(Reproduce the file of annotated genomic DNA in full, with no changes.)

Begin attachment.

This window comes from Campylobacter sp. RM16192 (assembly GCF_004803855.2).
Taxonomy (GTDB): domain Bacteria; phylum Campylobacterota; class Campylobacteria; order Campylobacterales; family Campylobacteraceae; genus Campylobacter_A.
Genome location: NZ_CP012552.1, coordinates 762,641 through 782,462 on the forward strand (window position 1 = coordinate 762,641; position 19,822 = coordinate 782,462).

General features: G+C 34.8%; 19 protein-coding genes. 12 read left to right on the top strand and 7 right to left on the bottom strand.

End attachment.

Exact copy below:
This window comes from Campylobacter sp. RM16192 (assembly GCF_004803855.2).
Taxonomy (GTDB): domain Bacteria; phylum Campylobacterota; class Campylobacteria; order Campylobacterales; family Campylobacteraceae; genus Campylobacter_A.
Genome location: NZ_CP012552.1, coordinates 762,641 through 782,462 on the forward strand (window position 1 = coordinate 762,641; position 19,822 = coordinate 782,462).

General features: G+C 34.8%; 19 protein-coding genes. 12 read left to right on the top strand and 7 right to left on the bottom strand.